By Bill MacLeod, Executive Director
Recently my wife and I had the privilege of spending time near the ancient cities of Athens and Corinth among workers serving in some of the hardest places for the gospel throughout Asia. Two individuals had run a bookstore selling Christian literature for many years in a major city but suddenly had to shut it down, fearing for their lives, because of those who fanatically oppose followers of Jesus. Another couple had put a banner up in the market place of their town announcing their new church-plant, and welcoming all in the town to attend, only to have it torn down by a mob that hated anything to do with Jesus.
When the Apostle Paul visited Athens in Acts 17, he wondered how he could address such a pagan culture, until he saw an inscription on one altar that read: “TO AN UNKNOWN GOD” which the Greeks had erected to whatever god they might have inadvertently left out of their pantheon. Paul masterfully seizes the occasion to share the one true God.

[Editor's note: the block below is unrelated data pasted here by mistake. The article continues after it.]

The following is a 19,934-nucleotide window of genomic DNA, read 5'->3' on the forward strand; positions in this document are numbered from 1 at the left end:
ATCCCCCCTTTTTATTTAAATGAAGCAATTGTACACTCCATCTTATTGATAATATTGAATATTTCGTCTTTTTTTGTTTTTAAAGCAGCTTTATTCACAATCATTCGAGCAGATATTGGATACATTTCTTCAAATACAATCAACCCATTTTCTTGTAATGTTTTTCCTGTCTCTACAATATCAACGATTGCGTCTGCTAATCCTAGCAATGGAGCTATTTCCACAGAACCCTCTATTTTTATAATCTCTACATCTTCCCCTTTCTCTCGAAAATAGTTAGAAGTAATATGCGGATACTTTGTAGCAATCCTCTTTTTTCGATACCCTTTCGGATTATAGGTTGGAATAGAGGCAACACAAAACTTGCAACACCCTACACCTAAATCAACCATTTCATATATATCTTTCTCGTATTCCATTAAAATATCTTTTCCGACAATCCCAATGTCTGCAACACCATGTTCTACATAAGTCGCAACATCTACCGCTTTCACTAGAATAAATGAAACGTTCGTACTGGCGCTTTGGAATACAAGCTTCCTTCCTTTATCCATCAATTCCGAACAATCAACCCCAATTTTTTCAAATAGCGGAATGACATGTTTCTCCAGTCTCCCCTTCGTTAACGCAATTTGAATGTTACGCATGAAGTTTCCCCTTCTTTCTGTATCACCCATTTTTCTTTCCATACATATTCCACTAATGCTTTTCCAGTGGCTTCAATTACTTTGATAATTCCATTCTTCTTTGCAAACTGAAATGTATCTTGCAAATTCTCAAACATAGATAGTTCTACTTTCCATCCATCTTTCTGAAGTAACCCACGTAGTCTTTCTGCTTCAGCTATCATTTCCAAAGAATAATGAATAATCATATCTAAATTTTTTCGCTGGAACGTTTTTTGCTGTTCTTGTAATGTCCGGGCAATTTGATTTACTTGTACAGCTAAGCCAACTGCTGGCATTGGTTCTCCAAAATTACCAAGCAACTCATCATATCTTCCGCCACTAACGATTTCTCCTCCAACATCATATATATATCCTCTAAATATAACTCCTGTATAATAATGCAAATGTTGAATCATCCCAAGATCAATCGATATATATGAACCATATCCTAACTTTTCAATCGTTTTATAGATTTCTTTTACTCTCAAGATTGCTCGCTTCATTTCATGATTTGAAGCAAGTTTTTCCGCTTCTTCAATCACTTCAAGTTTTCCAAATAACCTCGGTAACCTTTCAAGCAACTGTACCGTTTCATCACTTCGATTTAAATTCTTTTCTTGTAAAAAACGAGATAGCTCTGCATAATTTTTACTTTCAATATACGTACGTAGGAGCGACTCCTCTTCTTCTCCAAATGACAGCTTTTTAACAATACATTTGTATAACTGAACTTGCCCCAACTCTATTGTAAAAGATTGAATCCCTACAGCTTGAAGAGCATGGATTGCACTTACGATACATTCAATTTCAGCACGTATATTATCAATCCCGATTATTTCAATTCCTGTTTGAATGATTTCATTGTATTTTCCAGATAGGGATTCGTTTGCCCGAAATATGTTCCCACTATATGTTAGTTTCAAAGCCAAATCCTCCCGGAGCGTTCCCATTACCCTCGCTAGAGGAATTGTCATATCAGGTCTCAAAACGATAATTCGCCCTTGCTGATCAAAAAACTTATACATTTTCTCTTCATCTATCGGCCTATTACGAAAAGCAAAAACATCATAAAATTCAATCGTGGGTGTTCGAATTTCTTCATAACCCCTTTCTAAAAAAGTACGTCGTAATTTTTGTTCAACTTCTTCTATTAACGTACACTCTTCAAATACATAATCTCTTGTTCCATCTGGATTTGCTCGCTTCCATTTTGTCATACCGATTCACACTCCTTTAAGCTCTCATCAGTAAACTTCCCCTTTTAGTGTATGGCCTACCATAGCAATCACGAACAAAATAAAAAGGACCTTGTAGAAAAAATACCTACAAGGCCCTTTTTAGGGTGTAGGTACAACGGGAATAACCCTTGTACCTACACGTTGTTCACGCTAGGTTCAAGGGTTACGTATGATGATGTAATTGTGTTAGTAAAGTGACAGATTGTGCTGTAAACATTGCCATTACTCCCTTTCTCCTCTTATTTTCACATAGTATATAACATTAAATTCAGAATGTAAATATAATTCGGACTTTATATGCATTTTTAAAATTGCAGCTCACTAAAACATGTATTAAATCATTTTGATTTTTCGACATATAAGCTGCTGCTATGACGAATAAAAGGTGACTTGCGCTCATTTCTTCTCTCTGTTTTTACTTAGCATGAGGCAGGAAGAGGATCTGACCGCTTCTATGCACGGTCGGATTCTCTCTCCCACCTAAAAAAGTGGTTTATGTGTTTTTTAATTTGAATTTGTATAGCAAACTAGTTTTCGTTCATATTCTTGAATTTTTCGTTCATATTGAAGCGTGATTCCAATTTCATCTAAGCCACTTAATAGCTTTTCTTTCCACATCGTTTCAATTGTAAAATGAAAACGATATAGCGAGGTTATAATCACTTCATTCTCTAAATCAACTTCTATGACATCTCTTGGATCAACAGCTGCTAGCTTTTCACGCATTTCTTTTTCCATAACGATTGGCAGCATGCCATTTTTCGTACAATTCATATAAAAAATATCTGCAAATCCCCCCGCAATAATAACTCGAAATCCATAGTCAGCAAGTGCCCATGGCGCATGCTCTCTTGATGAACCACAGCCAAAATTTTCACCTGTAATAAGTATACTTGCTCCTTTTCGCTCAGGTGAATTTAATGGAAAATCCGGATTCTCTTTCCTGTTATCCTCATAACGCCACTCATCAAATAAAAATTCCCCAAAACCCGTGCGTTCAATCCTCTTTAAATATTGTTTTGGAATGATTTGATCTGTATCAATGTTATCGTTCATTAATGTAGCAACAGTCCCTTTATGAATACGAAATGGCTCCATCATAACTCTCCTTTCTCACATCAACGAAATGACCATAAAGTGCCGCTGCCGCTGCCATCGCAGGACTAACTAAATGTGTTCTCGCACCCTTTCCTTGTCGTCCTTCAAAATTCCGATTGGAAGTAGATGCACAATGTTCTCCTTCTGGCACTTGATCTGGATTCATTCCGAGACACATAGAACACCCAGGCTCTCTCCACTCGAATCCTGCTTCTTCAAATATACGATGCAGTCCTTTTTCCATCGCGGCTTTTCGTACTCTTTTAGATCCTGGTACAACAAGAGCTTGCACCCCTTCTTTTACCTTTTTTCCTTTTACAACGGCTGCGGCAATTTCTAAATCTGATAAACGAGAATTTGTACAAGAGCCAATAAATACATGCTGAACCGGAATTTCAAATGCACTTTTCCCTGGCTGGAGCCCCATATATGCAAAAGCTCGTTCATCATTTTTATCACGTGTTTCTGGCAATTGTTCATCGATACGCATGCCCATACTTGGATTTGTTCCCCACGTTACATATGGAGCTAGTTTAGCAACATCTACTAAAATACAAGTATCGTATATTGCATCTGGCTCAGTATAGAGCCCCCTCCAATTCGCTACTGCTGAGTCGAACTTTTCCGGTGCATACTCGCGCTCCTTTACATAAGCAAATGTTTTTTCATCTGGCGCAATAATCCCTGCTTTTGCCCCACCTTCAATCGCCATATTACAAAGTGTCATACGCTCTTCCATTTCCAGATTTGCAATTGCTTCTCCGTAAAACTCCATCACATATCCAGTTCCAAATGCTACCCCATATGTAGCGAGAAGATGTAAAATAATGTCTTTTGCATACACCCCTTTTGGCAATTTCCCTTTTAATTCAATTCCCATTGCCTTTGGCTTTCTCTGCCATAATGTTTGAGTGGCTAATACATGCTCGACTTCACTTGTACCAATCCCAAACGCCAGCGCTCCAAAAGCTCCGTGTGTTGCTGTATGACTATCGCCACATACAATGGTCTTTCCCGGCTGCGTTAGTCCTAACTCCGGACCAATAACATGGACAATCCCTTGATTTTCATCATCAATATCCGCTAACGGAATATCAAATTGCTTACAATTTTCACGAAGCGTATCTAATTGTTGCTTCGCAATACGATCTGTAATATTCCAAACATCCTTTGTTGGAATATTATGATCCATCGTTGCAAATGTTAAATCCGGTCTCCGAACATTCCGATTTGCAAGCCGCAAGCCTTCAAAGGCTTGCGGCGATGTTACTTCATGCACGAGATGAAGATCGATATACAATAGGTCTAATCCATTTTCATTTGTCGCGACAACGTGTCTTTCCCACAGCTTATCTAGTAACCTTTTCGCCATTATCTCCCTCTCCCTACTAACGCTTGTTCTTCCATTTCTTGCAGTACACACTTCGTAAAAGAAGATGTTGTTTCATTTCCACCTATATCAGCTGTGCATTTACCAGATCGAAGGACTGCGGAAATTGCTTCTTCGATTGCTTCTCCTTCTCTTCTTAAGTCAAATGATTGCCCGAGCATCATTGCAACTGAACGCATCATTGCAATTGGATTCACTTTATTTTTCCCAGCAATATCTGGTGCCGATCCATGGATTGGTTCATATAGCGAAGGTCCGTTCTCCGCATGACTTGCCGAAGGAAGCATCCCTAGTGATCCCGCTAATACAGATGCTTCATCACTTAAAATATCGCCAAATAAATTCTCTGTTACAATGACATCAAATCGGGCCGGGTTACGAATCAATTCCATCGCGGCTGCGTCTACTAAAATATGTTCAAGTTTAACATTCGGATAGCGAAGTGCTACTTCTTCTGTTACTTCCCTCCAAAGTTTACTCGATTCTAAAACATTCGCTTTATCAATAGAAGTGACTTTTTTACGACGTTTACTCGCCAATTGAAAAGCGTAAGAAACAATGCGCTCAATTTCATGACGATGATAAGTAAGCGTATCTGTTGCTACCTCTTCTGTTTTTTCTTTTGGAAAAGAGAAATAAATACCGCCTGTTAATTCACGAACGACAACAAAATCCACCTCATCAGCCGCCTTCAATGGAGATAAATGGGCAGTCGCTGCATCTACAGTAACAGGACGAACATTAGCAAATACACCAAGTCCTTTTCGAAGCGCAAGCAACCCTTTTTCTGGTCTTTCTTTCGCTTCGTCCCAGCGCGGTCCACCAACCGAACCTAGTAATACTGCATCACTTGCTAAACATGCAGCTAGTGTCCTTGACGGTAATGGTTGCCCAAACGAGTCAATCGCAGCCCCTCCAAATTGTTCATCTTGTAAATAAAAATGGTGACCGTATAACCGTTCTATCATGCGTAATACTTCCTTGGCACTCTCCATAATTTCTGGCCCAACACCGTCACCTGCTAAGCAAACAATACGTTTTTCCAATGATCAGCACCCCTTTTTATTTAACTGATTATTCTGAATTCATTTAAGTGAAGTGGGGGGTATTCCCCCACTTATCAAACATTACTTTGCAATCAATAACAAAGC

Paul never returned, yet, twenty-five centuries later the pagan deities and structures are magnificent rubble, and, at the base of Mars Hill where Paul spoke, is a bronze plaque in Greek recording Paul’s entire appeal. On the storied columns of the Parthenon, a guide points out an ancient Cross that followers of Jesus in the first century etched in the marble – still faintly visible today.
In the depraved port city of Corinth where 400,000 inhabitants lived during Paul’s day, he founded a church that had more problems than any of the other NT churches of its day. Yet, today, amid the ruins, is a perfectly preserved Cross carefully cut into the stone, bearing indisputable testimony to the followers of Jesus who had formed that first century church.
Reflecting upon his tent-making days in that city, Paul says in 2 Corinthians 5:12: For we know that if the earthly tent we live in is destroyed, we have a building from God, an eternal house in heaven, not built by human hands…
Whether the buildings that once stood, or the human bodies that inhabited them – all have been destroyed. The Christian bookstore run by my friends may never open again, and its writings may never again be read. The church with the banner in the square may have to go underground or may cease to exist.
Yet here we have this graffiti from antiquity to remind us that no matter how insignificant you may feel…Jesus is leaving His fingerprints through you, on those whom you have touched for Christ …because the ink He writes with is the only indelible substance that is able to survive for eternity.